Why We All Must Serve

In college, I discovered my passion—creating social change. When you are confronted with an issue or a truth that is unimaginable to bear, you have three options: (1) complain and do nothing; (2) learn to adjust your life and live with it, or (3) work to change it. I live my life by the last option.

What wakes me up in the morning, the reason that I believe God placed me on this earth, is to work to enact social change; to do everything in my power to ensure people all over the country and the world have access to opportunity. It sickens me that who you are or what you identify as can correlate to negative outcomes. It hurts me deeply to see people—particularly people that look like me—suffer. After all, I could be in their position. 

My family’s and my story is about overcoming obstacles: Persevering, but always paying it forward. I am the man I am today because of three reasons: (1) God, (2) the people that have thoroughly invested in me, and (3) the opportunities I have received and fought for. This is why I feel indebted, I feel obligated, I have no choice but to pay it forward—to become a public servant.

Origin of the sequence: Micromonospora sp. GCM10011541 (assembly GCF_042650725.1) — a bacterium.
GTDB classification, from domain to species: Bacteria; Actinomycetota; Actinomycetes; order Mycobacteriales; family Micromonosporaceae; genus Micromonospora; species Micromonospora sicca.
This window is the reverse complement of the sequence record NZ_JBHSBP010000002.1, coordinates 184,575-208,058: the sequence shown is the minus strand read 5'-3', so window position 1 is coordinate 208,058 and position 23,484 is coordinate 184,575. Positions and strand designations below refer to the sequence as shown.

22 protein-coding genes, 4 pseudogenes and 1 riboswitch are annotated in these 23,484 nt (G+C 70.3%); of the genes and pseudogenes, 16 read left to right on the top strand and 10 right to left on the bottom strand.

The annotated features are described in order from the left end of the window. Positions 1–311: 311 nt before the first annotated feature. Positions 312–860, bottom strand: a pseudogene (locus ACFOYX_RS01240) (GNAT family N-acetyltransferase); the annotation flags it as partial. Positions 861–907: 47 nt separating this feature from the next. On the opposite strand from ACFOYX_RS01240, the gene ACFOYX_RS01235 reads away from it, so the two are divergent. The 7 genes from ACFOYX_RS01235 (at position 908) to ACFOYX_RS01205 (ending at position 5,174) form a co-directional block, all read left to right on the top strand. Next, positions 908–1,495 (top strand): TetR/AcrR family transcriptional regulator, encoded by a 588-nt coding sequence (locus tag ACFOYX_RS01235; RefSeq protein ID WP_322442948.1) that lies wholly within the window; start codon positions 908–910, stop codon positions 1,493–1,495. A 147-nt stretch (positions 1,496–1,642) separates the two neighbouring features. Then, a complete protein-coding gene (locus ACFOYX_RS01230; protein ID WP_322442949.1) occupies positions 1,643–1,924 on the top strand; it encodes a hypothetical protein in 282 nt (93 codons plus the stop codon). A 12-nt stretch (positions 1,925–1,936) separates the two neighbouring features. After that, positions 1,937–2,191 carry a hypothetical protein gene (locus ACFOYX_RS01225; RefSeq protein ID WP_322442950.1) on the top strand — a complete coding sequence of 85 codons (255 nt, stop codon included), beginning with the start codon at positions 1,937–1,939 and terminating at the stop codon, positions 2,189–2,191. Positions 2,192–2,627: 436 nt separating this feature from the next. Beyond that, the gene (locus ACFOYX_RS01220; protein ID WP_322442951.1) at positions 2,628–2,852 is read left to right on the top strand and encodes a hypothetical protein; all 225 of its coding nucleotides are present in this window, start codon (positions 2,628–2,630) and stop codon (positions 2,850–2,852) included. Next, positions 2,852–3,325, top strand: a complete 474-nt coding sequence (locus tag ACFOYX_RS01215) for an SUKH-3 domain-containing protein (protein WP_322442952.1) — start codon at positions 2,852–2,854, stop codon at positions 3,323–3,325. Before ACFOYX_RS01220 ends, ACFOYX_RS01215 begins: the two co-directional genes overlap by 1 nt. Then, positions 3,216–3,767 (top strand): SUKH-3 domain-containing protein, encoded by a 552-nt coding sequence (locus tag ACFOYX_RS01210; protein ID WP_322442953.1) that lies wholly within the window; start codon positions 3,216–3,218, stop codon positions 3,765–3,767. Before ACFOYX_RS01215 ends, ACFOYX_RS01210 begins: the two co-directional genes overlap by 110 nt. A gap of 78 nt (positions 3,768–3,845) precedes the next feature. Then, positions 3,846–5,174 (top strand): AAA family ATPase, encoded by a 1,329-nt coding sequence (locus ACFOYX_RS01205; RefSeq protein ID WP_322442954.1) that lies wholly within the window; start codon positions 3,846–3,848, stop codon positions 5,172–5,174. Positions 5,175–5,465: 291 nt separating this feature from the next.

William T. Coleman Jr. professed that public service is the responsibility of good citizenship. Moreover, as citizens of this earth, we must all find a way to serve. No matter how big or small the service—it matters. When men and women across the world unite under a banner of service to others, for the common good and not for self-interest—the world gravitates closer and closer to peace and harmony.  

It is incumbent upon us to work tirelessly to forge a better tomorrow not only for our generation—but for generations to come. After all, if we do not serve, if we do not become the change we seek in this world— who will? 


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